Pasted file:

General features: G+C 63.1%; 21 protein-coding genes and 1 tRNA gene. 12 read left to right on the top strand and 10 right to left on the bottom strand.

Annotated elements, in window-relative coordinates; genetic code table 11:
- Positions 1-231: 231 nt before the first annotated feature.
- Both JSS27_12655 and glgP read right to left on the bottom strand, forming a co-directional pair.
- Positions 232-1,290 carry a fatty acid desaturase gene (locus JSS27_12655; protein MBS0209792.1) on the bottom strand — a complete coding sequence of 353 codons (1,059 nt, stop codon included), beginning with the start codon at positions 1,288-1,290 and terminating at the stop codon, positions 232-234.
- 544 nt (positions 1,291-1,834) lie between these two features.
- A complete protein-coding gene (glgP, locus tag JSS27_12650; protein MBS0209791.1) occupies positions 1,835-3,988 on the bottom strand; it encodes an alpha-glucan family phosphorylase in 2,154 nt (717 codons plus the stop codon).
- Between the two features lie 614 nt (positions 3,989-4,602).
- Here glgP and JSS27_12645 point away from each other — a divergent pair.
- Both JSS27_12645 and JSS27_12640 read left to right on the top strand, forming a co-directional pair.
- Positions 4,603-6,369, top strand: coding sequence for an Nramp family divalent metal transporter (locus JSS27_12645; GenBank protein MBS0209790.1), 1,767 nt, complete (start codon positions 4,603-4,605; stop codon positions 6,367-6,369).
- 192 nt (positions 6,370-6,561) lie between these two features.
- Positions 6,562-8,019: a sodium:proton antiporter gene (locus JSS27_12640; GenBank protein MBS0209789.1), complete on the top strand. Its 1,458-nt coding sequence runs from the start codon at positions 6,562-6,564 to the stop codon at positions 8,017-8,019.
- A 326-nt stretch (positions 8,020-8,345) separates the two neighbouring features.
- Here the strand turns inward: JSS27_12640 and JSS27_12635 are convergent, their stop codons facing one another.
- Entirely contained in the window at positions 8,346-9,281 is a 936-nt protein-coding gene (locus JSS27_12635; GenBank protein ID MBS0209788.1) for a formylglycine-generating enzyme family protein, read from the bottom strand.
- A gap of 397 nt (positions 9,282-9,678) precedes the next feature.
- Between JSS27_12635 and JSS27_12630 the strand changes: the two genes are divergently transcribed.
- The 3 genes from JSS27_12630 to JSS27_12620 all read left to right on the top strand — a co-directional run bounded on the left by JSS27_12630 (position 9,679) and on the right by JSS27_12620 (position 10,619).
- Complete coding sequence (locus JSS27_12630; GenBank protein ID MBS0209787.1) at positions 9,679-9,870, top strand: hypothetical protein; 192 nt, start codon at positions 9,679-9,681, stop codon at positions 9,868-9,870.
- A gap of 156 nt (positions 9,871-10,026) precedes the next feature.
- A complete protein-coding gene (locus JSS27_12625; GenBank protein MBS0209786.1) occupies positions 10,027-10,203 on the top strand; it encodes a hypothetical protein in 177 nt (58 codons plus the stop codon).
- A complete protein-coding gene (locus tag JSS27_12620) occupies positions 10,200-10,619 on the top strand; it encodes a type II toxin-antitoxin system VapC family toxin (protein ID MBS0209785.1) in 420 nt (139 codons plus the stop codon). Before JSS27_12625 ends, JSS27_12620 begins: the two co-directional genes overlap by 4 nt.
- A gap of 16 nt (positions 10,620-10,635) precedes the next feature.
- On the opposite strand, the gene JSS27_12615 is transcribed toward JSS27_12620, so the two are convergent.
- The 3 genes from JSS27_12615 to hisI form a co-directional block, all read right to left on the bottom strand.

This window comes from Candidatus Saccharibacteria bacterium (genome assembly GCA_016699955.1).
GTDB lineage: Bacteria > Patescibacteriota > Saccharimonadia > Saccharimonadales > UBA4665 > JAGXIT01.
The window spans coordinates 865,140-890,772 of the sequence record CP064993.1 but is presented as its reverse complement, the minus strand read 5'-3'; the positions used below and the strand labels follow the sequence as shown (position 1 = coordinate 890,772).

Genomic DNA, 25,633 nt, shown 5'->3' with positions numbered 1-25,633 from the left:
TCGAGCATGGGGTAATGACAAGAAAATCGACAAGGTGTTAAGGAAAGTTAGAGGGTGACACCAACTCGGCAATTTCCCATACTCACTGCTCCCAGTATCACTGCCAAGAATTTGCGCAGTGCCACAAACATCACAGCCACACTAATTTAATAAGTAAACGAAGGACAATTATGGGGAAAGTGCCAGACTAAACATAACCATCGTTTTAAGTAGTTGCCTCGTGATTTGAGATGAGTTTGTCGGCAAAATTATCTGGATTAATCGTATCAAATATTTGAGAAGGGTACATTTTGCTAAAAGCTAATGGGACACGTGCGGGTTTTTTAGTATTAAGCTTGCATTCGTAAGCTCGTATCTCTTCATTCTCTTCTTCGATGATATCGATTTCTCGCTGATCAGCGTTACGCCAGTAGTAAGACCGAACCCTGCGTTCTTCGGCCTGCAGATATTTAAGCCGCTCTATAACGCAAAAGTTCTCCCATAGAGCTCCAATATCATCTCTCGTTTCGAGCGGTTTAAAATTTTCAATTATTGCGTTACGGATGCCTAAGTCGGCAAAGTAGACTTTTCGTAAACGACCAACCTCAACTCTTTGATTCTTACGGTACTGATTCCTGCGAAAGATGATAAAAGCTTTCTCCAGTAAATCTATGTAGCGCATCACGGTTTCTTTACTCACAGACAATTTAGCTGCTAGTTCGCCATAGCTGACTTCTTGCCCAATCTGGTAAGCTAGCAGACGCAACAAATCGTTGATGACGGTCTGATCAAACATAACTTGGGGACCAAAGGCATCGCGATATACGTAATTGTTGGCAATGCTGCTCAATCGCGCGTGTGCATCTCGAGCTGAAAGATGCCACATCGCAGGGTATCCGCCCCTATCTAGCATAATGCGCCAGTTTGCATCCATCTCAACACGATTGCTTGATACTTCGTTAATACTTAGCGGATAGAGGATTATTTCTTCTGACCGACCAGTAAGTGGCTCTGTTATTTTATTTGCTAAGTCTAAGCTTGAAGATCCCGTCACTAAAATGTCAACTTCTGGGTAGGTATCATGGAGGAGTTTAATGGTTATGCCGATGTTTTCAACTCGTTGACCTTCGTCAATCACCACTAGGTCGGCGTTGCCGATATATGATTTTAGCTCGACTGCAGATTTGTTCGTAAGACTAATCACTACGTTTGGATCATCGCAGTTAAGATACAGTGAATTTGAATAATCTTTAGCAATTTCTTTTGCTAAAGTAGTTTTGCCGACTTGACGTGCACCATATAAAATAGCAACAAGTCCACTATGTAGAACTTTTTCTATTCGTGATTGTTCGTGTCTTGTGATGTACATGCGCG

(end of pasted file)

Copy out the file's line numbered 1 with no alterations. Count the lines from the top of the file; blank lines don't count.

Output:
General features: G+C 63.1%; 21 protein-coding genes and 1 tRNA gene. 12 read left to right on the top strand and 10 right to left on the bottom strand.